MN: Wright County finally notifying residents of data breach due to employee transferring data to his home computer

Courtney Godfrey reports:

Taking work home with you sounds like something a hardworking employee would do, unless that work includes private, sensitive data like it did with one employee in Wright County.

The county knew about the data breach for seven months before notifying possible victims.

It wasn’t until FOX 9 filed a public records request that Wright County notified victims of the data breach.

Now it is seven months after the county became aware that more than 1,000 people were potential victims of the breach.

Read more on Fox9.  It seems that the breach was the employee taking PII home on a USB and then transferring the files/data to his home computer. There’s no report of any misuse or sale or other exposure of the data. 

Update:  KSTP reports that about 72,000 are being notified. And they got the former employee to talk to them (wow!). That individual says that he was an hourly worker and had been told he had to go home, so he took the work with him. He insists he didn’t do anything nefarious with it, but of course, isn’t it possible that his home computer had some malware or compromise at some point?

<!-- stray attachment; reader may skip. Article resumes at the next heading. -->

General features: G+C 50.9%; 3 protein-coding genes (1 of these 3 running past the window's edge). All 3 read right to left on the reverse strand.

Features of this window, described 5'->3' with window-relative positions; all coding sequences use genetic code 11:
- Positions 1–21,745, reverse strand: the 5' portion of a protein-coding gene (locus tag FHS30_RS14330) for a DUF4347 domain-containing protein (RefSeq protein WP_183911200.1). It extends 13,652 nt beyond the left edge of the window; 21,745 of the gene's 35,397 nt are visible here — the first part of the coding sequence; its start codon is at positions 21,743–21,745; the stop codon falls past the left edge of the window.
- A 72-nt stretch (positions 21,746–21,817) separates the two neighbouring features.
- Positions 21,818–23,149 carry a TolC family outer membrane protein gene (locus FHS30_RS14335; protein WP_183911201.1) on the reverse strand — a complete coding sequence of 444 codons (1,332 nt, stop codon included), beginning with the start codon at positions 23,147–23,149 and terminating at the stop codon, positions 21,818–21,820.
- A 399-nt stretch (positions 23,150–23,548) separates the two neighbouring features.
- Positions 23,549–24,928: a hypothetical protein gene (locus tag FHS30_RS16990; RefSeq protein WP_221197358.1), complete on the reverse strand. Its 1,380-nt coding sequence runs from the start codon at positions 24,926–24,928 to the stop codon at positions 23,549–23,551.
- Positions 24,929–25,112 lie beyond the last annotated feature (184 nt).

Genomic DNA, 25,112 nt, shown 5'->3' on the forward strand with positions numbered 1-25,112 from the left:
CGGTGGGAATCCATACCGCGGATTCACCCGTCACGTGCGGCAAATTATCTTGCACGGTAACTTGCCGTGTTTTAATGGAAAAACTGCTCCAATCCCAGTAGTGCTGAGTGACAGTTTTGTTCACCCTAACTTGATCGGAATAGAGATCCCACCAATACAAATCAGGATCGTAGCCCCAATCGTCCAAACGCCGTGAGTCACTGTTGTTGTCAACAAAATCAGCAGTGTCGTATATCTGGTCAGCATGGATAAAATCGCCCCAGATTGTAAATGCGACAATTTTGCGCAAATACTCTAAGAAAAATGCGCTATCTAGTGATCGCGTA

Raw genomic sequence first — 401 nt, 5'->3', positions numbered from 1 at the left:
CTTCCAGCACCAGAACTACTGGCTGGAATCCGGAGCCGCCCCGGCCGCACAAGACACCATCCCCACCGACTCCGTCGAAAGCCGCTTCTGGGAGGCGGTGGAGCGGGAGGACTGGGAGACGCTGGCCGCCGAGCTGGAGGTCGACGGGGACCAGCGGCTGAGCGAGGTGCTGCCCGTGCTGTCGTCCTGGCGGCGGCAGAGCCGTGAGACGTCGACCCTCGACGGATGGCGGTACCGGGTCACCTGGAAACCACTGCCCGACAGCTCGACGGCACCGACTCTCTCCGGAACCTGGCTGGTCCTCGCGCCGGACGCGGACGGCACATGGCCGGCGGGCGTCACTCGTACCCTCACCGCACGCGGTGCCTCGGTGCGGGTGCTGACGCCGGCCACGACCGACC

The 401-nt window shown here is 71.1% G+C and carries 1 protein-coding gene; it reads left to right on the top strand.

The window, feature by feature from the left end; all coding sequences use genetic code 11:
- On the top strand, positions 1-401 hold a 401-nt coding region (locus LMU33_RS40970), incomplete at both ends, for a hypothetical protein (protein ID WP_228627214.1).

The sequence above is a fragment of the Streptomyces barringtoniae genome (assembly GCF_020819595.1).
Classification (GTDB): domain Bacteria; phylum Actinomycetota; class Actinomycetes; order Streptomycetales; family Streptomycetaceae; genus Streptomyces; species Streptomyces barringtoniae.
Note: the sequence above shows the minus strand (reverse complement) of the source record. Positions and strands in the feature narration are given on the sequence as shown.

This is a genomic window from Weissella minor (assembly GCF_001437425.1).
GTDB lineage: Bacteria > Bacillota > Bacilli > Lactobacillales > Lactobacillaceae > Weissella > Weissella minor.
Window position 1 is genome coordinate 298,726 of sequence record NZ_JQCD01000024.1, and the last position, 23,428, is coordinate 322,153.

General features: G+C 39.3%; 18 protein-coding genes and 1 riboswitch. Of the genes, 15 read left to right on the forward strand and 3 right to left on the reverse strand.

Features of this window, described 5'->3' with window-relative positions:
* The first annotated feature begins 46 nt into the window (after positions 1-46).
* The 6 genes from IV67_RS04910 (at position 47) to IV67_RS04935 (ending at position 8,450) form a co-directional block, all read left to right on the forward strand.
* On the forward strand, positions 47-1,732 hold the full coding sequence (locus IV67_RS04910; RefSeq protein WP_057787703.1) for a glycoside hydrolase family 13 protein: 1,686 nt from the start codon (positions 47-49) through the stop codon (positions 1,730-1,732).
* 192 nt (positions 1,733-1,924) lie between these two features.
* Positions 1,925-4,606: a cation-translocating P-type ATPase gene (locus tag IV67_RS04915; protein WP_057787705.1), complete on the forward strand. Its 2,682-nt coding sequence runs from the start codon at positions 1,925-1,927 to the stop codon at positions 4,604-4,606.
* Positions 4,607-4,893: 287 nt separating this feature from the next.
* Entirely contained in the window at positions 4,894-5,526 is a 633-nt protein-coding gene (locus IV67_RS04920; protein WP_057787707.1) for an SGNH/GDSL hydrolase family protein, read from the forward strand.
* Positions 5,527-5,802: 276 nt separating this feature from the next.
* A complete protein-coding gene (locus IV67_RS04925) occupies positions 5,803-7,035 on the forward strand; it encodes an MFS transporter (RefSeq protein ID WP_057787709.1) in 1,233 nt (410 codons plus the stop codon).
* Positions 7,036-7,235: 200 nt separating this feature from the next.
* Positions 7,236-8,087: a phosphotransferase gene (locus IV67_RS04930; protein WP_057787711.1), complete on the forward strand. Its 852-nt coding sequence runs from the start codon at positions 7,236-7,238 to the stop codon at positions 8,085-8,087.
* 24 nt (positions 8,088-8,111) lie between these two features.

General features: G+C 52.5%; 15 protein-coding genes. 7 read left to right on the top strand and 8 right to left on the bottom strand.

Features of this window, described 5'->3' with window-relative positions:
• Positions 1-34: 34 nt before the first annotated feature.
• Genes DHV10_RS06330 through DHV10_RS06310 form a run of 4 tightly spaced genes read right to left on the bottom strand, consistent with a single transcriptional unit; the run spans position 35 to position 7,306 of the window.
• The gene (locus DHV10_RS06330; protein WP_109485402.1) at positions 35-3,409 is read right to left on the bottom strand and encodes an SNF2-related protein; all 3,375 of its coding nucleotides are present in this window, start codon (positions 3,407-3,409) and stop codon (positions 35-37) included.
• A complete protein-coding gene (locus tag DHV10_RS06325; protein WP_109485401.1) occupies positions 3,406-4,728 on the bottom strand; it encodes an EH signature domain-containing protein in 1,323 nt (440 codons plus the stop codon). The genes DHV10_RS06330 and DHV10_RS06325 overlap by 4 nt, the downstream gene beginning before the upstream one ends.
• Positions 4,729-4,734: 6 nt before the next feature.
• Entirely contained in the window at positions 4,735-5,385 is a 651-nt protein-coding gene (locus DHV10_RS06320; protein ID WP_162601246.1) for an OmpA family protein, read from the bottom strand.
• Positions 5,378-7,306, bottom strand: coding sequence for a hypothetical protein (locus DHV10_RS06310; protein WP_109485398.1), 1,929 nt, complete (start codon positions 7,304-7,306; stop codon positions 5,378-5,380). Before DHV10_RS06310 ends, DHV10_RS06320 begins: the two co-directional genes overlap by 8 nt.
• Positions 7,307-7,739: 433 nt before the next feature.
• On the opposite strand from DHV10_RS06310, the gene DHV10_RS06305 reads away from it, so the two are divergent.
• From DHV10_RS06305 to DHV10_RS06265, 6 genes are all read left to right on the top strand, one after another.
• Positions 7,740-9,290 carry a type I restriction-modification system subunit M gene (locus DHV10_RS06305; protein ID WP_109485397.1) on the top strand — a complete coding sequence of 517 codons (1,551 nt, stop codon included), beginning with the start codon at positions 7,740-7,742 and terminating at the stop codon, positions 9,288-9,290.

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4 comments to “MN: Wright County finally notifying residents of data breach due to employee transferring data to his home computer”

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  1. Andrew - December 17, 2018

    I was somebody affected by this. Is it possible that there will be a lawsuit?

    • Geri otto - December 17, 2018

      Contact [deleted by site admin] attorneys at law I was also affected I called these guys because they specialize in stuff like this and they are contacting me tomorrow because they have heard about it and they’re not sure if they’re taking the caseload on I’m not but you probably should call them they’re in Minneapolis

      Note from I do not allow attorney advertising on this site — even if the info comes from a client or member of the public. — Dissent

    • Derrick - December 19, 2018

      Yes Andrew.
      This type of breach imposes civil damages of no less than $2500 to each individual affected by the breach.
      Since they are using the “ongoing investigation” as the excuse for the delay, and since they are considering the act a theft; there is justification for people to file a suit.
      Some will try to hire attorneys who have represented large companies in the past, and who, in this case, may work on the government’s behalf.
      Dropping the ball and (while you search for it) kick it over to the defendants.
      Good luck.

  2. ritas smith - December 20, 2018

    I’m another person affected by this does anyone know who he was yet

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